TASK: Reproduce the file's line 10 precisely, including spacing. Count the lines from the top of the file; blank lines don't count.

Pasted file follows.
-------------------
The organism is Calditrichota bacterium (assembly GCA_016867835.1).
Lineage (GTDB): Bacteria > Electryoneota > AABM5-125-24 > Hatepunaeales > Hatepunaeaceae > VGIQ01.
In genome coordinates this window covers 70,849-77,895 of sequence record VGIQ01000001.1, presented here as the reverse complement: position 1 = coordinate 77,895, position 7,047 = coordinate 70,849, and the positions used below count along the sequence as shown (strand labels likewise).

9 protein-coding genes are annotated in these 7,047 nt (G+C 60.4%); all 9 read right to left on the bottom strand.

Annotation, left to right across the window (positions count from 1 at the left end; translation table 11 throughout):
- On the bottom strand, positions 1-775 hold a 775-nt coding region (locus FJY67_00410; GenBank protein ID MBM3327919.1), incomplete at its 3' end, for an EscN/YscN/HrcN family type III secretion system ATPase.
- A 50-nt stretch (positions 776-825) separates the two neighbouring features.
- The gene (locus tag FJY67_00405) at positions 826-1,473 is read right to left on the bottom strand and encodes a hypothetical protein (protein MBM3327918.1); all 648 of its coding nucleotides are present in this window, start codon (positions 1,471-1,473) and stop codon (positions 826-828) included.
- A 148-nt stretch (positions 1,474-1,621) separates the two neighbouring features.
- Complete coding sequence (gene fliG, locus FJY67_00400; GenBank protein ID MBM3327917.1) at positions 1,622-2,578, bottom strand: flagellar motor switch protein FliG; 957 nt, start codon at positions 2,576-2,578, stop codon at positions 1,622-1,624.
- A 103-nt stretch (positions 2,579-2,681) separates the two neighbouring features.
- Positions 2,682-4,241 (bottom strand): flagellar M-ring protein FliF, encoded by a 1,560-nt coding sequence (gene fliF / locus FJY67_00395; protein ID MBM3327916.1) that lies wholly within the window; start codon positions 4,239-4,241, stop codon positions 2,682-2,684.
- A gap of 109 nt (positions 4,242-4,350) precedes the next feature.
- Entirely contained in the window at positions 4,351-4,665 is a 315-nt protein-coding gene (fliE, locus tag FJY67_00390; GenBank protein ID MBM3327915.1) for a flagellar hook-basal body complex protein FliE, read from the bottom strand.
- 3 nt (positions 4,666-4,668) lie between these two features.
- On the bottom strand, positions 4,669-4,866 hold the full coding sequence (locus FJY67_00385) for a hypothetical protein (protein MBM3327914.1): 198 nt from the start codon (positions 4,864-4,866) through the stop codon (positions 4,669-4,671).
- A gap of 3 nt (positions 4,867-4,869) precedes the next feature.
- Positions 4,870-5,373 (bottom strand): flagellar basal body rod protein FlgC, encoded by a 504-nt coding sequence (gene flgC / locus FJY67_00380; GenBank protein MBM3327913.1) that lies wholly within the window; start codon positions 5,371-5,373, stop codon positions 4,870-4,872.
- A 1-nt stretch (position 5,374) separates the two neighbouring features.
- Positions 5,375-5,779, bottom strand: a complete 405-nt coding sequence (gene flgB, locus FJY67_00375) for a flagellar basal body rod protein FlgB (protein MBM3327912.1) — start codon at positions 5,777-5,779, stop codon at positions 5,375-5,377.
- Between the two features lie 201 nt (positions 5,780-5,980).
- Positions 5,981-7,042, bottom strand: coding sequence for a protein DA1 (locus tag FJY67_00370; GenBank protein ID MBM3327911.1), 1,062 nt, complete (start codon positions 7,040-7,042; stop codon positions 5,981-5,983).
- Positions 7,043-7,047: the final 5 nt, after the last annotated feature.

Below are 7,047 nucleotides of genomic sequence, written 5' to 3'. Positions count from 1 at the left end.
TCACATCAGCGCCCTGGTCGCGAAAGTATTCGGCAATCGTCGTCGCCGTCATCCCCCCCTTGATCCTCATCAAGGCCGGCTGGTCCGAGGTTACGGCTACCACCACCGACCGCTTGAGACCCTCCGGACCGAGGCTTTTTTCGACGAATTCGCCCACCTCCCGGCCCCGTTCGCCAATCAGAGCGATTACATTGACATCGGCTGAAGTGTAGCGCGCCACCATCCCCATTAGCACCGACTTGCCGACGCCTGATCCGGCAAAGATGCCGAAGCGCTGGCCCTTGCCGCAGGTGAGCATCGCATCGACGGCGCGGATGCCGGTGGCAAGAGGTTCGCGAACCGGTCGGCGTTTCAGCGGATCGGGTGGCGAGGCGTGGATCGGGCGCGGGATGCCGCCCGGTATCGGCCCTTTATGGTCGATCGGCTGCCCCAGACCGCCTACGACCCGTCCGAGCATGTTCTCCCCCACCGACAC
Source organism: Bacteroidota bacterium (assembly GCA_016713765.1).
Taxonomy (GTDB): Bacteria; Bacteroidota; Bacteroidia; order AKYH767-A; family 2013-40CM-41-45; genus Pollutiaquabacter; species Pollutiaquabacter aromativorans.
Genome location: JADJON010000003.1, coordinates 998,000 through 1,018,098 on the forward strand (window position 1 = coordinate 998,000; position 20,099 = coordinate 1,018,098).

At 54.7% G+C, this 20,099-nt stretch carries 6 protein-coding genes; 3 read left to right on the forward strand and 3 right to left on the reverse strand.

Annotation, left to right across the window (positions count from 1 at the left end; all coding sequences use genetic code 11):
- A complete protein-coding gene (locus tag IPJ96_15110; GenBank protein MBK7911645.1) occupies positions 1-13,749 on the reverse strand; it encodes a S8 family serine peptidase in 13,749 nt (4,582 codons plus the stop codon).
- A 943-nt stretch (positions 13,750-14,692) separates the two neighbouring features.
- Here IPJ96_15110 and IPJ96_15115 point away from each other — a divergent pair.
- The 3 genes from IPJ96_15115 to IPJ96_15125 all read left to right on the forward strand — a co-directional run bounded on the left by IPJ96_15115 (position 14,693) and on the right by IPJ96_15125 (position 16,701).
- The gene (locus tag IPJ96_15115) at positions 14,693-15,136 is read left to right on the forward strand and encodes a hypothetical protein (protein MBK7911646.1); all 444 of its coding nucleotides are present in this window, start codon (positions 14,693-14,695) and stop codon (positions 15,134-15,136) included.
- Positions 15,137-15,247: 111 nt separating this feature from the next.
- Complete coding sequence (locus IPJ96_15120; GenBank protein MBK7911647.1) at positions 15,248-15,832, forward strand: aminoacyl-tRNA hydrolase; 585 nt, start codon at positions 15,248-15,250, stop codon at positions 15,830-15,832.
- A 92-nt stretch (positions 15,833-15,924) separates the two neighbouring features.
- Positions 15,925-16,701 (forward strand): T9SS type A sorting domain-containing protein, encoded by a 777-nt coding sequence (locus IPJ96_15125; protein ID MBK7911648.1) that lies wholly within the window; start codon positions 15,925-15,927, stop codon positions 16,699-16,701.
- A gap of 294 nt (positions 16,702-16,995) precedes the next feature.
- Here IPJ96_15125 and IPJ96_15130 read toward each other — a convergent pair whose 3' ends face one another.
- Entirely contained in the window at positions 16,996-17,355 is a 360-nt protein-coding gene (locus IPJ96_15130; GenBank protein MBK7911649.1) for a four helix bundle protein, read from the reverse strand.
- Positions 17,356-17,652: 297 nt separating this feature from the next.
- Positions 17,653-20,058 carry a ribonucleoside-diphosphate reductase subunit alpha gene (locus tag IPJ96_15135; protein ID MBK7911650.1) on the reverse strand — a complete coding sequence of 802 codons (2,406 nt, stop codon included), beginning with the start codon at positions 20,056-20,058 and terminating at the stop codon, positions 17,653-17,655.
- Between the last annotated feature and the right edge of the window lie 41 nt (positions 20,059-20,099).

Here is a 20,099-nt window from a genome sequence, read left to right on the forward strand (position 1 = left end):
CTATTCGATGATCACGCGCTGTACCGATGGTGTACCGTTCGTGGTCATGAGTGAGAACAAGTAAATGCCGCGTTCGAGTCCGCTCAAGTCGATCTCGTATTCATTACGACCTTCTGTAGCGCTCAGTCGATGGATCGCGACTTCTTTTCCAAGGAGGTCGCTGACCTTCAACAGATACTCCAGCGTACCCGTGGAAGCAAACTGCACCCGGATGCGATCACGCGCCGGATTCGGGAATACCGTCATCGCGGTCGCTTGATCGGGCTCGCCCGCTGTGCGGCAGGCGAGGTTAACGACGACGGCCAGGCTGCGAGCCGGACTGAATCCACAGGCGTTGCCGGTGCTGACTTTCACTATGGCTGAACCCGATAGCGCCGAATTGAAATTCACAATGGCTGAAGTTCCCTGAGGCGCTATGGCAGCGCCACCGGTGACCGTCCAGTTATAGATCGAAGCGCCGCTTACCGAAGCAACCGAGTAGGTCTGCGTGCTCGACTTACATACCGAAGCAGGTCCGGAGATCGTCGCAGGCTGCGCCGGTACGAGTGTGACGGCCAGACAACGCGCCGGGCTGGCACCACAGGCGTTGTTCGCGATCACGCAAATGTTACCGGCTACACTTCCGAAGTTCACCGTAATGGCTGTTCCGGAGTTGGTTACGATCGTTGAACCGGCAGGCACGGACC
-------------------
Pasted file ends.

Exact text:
- Complete coding sequence (gene fliG, locus FJY67_00400; GenBank protein ID MBM3327917.1) at positions 1,622-2,578, bottom strand: flagellar motor switch protein FliG; 957 nt, start codon at positions 2,576-2,578, stop codon at positions 1,622-1,624.